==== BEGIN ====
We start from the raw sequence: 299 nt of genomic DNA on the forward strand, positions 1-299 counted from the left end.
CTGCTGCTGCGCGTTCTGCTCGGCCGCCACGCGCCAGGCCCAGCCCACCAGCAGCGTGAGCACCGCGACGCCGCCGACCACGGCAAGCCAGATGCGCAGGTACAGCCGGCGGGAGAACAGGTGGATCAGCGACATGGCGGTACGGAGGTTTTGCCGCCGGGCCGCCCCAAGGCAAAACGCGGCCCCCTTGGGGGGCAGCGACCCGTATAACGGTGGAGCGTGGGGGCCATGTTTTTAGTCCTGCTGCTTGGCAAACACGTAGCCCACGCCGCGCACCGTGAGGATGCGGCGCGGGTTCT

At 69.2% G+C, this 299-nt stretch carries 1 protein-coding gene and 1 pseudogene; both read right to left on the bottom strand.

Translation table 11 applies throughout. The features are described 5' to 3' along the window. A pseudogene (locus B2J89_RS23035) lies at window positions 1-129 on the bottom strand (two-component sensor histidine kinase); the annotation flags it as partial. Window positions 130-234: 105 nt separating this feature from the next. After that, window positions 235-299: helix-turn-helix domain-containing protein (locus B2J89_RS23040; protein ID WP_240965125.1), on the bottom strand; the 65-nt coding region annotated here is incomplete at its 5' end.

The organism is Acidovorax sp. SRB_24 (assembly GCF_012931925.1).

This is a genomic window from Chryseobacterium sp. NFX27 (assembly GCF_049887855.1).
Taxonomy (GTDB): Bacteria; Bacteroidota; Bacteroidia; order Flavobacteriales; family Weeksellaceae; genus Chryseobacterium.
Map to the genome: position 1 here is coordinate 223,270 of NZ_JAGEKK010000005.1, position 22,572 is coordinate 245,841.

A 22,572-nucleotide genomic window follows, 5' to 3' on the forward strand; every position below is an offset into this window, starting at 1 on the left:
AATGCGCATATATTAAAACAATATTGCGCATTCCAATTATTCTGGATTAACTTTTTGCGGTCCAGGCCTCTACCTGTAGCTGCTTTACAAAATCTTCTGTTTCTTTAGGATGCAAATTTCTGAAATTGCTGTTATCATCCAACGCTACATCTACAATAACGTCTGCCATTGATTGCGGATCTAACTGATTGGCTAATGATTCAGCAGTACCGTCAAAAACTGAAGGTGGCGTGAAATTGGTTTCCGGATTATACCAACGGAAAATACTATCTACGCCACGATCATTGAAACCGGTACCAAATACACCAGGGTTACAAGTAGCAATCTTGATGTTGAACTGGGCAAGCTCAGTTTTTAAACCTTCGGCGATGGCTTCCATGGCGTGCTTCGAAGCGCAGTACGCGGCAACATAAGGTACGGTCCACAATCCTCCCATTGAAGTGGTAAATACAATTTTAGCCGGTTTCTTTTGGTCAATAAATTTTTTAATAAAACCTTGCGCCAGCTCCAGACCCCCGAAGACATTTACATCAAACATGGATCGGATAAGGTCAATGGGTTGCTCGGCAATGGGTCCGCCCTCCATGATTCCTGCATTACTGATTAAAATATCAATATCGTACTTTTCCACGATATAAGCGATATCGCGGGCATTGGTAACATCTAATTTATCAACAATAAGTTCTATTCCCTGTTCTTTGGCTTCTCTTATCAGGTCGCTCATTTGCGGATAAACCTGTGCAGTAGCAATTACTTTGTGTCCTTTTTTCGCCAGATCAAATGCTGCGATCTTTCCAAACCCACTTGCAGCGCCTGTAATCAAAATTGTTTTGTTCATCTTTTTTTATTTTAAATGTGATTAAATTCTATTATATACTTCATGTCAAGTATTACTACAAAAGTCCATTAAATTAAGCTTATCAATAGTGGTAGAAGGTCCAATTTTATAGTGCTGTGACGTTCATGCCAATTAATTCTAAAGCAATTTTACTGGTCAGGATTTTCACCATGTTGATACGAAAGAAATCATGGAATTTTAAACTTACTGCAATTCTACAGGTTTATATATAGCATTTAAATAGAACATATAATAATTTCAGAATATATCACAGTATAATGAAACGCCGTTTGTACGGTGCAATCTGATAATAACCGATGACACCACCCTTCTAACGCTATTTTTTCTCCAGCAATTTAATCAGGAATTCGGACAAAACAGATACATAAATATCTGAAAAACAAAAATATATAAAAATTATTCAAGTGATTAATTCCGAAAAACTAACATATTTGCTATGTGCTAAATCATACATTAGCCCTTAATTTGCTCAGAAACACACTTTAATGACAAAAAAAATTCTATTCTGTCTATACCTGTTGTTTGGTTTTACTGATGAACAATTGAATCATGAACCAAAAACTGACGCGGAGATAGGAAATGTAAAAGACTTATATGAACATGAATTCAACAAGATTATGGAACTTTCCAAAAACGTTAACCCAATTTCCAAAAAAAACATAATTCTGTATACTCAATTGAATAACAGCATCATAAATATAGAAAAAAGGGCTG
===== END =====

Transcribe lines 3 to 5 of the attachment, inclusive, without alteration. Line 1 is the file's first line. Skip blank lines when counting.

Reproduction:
At 69.2% G+C, this 299-nt stretch carries 1 protein-coding gene and 1 pseudogene; both read right to left on the bottom strand.

Translation table 11 applies throughout. The features are described 5' to 3' along the window. A pseudogene (locus B2J89_RS23035) lies at window positions 1-129 on the bottom strand (two-component sensor histidine kinase); the annotation flags it as partial. Window positions 130-234: 105 nt separating this feature from the next. After that, window positions 235-299: helix-turn-helix domain-containing protein (locus B2J89_RS23040; protein ID WP_240965125.1), on the bottom strand; the 65-nt coding region annotated here is incomplete at its 5' end.

The organism is Acidovorax sp. SRB_24 (assembly GCF_012931925.1).